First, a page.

Has anyone managed to snag an invitation for the test version of the new Google Maps? Does anyone know how I can get one? — I did submit a request although I haven’t heard back. What’s a geo-geek gotta do to get a little map love?

9 Replies to “Hundred Dollar Hamburger”

  1. Our local general aviation airport (Smartt Field in St. Charles, MO) used to have a restaurant on site (which says a lot given the lack of anything around the immediate airport), but it appears it has closed.

  2. About 40 miles SW of Kansas City at the Miami County airport; there is a bar-b-q restaurant named We B Smokin. It received conciderable publicity when President Obama stopped in for lunch while delivering a speech in Osawatamie, KS. The airport was much to small to facilitate Airforce One which landed in Kansas City. It’s usually the lead story in the local press to cover which bar-b-q joint a president or presidential candidate stops at while visiting.

  3. I spent my teenage years growing up near Hooks airport near Klein, Texas. This site: has a decent writeup.

    The Aviator Grill has pretty decent food. They also have a party room. My nephew turned five and had a birthday party in it. He loves planes. The party had a plane theme. Then we all got to go into a small Cessna and make vroom vroom sounds. I have a little bit of time flying a Cessna so I had fun too. 🙂

    The guy that owned the Cessna that I flew in the 80s lived in Wisconsin near Port Washington. He would fly from the airport near there and do things similar to the $100 burger just for the heck of it. He told me stories of flying to places in northern WI and then also dropping in on the EAA extravaganza in Oshkosh, WI. I wish I had a local friend with a small plane nowadays.

  4. Note that you can visit the Hanger Restaurant. It is not IN the airport and open to non-flyers.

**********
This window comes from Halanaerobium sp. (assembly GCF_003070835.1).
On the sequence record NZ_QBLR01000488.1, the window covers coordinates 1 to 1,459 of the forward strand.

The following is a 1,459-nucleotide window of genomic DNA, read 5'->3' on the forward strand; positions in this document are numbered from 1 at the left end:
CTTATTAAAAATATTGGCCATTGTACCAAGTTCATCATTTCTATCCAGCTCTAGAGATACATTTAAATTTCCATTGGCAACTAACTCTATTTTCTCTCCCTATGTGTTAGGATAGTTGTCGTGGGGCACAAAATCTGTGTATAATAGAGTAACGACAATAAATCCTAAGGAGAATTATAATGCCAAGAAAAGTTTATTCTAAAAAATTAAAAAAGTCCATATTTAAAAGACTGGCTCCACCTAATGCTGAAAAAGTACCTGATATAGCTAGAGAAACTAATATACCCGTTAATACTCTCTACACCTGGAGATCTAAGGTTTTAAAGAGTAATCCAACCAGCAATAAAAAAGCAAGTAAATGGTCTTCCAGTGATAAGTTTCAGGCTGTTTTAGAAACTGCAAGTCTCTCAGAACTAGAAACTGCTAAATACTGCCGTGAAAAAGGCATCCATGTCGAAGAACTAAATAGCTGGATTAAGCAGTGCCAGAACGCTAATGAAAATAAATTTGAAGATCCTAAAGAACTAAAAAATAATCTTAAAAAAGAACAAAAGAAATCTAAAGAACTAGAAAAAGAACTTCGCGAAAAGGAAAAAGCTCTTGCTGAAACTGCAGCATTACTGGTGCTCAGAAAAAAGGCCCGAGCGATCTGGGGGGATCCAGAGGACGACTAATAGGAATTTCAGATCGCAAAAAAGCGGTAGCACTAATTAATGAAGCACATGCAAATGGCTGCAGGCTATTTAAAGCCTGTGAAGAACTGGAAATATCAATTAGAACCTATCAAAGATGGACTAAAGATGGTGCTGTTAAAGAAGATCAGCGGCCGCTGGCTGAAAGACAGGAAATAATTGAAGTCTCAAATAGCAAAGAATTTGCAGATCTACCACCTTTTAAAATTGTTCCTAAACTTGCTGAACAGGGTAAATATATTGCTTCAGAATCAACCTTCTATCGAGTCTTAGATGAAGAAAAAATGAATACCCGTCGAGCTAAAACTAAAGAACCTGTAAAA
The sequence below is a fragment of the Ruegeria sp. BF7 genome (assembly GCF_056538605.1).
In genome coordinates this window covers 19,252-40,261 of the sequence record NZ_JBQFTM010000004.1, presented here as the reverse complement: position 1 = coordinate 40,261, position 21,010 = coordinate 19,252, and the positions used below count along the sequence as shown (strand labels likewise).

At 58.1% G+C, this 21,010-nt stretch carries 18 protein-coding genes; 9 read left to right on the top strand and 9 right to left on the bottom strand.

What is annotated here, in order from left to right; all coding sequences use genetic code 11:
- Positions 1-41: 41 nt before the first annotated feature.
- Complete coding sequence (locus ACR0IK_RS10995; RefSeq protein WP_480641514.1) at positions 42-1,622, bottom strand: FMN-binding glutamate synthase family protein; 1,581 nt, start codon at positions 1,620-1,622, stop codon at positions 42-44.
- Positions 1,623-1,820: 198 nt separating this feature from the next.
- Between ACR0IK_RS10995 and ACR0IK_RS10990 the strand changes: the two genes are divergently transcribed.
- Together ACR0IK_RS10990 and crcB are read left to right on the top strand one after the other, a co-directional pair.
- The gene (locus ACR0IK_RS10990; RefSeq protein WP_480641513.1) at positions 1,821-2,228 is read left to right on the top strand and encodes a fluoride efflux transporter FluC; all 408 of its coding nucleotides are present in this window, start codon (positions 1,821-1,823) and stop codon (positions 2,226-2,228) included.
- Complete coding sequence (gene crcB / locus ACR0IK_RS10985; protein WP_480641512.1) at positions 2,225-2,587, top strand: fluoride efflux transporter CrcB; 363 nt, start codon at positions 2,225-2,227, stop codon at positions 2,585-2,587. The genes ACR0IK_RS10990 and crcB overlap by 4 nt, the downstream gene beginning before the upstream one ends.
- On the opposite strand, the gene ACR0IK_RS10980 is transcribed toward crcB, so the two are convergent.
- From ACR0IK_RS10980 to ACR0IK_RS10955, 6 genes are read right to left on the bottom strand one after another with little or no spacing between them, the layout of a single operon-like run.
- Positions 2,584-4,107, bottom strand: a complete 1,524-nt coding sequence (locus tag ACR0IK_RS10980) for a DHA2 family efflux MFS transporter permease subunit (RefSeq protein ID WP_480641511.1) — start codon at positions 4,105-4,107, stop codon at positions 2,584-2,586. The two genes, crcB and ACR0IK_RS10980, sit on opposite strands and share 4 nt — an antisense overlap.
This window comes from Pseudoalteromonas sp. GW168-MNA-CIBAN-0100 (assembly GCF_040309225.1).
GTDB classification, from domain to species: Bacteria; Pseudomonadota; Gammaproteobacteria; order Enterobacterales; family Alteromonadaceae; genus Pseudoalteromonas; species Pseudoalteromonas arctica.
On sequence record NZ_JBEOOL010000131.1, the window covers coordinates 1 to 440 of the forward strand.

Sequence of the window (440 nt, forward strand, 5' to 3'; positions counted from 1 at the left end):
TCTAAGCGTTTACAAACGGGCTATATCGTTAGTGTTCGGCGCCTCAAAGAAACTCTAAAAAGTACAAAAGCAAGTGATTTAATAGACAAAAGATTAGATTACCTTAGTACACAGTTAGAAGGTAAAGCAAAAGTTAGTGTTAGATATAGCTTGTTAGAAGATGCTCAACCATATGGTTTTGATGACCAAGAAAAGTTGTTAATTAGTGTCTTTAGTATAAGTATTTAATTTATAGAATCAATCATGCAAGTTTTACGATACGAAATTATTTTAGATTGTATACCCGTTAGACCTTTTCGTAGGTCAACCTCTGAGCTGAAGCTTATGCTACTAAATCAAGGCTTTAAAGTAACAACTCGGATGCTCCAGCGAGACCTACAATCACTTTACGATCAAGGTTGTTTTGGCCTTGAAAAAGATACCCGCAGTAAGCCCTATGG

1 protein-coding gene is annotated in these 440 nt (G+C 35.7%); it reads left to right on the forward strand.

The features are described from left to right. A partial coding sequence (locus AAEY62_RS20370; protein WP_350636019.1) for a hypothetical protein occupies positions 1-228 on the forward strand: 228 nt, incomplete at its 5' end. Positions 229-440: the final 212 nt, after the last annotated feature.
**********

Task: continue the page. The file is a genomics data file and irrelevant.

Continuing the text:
5. I sent in for an invite too. They make it sound like everyone that asks will get one eventually.

  6. Billings (MT) Logan Airport is “small”-ish (certainly not compared to some of these mentioned) and once had one of the most fantastic old-timey diners you’d ever see. People would flock to that place for breakfast and lunch. Sadly, they “updated” a bit and the new restaurant just isn’t the same (but at least it’s not a franchise). Not sure if they offered up a one-hundred dollar burger in name, but I suppose in spirit…

    Nowadays, you can actually find REAL $100+ burgers in some restaurants…google Wagyu beef burgers.

  7. I got my invite on Thursday. I’m really bad at reviewing stuff like this, but I can say that it’s obviously influenced by Maps for iPhone/Android as well as by Earth. It includes some 3D buildings (though not all, it seems) and a couple angles of tilting. The look of the map itself has changed and reminds me of Apple Maps in that regard, which I consider a plus (of course their data are way better). The layout is different in a way that’s probably more intuitive, but since I’ve got a lot of muscle memory built up with the old Maps, I’m consistently looking around in the screen for the thing I want to do next. That should go away with time. Last note on this: I have a fairly new computer so I can handle the new site, but I get the impression when using it that those with older or slower computers may have some difficulty.

    As for the $100 burger, my best friend once called a pizza place in Chicago, then got in the plane and flew from Ohio to Midway Airport. The pizza delivery came to the terminal a couple minutes later. He paid, turned around and flew back home, and sat down in front of his TV with still-hot authentic Chicago deep-dish pizza.